I do know that is fixed in the next version of Debian, and I do know how to fix it now, but it is an annoyance that I have to deal with.  It basically forgets that it has a physical button in Debian Stable/Wheezy, and you’re stuck with whatever you touch on the trackpad.  I only get a Right Click when I tap.  I have since configured a two fingered tap to be a Left Click.

What that all did change did is to break the way Firefox works.  You see, on that particular computer, I can’t Right Click.  I can’t get the pop up context menu.  They changed the UI right away from it. 

Since that machine is Debian Linux, I have to wait for the next version anyway.  It isn’t even using Firefox, but something rebranded as “IceWeasel“.  To put it short, and sarcastic, Debian had a spat with Firefox over the branding.  Since Firefox/Mozilla doesn’t want anything proprietary at all on their default install, someone in the Debian Project grabbed the source code, recompiled it, created the graphics, and renamed everything to IceWeasel.  It works like Firefox but is Older.  About a version back. 

If you’re running Stable, or Wheezy, you could be quite a few versions back.  Jessie has a more current Firefox, but it also has a lot more annoying bugs in it because it is “Testing”.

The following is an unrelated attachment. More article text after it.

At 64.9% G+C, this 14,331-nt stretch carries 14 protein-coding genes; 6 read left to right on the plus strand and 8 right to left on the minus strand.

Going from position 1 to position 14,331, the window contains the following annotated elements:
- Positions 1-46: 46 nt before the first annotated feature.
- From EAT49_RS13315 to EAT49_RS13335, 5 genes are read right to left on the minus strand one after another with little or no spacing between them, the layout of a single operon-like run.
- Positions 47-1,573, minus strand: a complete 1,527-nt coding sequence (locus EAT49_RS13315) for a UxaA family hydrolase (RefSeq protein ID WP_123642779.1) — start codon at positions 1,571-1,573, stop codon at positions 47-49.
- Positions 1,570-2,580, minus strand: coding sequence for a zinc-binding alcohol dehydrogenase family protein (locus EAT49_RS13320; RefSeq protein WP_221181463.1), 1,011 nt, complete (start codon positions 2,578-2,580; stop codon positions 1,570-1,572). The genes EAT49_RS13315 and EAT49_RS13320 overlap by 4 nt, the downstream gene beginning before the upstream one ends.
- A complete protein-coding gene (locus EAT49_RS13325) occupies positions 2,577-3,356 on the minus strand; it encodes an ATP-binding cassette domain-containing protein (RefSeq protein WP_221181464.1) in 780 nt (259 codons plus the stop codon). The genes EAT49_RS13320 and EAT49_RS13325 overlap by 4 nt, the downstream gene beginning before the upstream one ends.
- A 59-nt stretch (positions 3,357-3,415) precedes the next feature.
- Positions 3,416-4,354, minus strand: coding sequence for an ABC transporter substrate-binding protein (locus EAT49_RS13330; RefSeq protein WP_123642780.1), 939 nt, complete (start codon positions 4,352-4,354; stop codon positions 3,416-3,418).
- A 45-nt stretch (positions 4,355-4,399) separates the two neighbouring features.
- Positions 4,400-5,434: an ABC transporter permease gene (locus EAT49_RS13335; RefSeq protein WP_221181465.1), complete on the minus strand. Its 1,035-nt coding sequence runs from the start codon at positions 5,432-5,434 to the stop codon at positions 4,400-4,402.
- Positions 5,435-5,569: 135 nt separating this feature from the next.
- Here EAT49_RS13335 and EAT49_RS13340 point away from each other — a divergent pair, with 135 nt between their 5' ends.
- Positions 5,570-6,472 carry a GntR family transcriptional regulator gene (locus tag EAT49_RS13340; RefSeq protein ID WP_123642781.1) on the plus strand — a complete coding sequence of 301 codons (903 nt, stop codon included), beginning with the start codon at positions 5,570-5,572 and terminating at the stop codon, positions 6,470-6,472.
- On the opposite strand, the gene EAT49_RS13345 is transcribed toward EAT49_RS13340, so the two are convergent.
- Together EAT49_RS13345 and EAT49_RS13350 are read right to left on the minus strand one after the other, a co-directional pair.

But Windows?  Yeah, you’ll get it soon.  Just remember Classic Theme Restorer and Adblock Edge, and you’ll be fine.

As for the Mac?  When it is available, you’ll get a blip on the bottom of the screen telling you you’re ready for an upgrade.  You can also go back to the old theme if you want, but I do recommend Adblock Edge as well.

Why the harping on the ads?  It’s a much faster browsing experience when you surf a page without the ads.  No blinky pictures, crawling things, or text ads.  If you don’t download them, you use less data.  Things pop faster.

Trust me on that one.  You can always turn it off later.

Outlook.com – How To Block Messenger

Microsoft, please don’t annoy me before 6AM.

I had gotten in after the dog walk, settled in for some iced tea, and wanted to check my email once the computer got started.

Using www.outlook.com has never been a pleasure for me.  I want an email service that stays out of my way with extra “features” that I don’t want.   Having a chat service tied into an email program that is a bloated mess was not my choice.  Even Hotmail.com was better than the steaming pile of garbage that Outlook.com has been bloated into.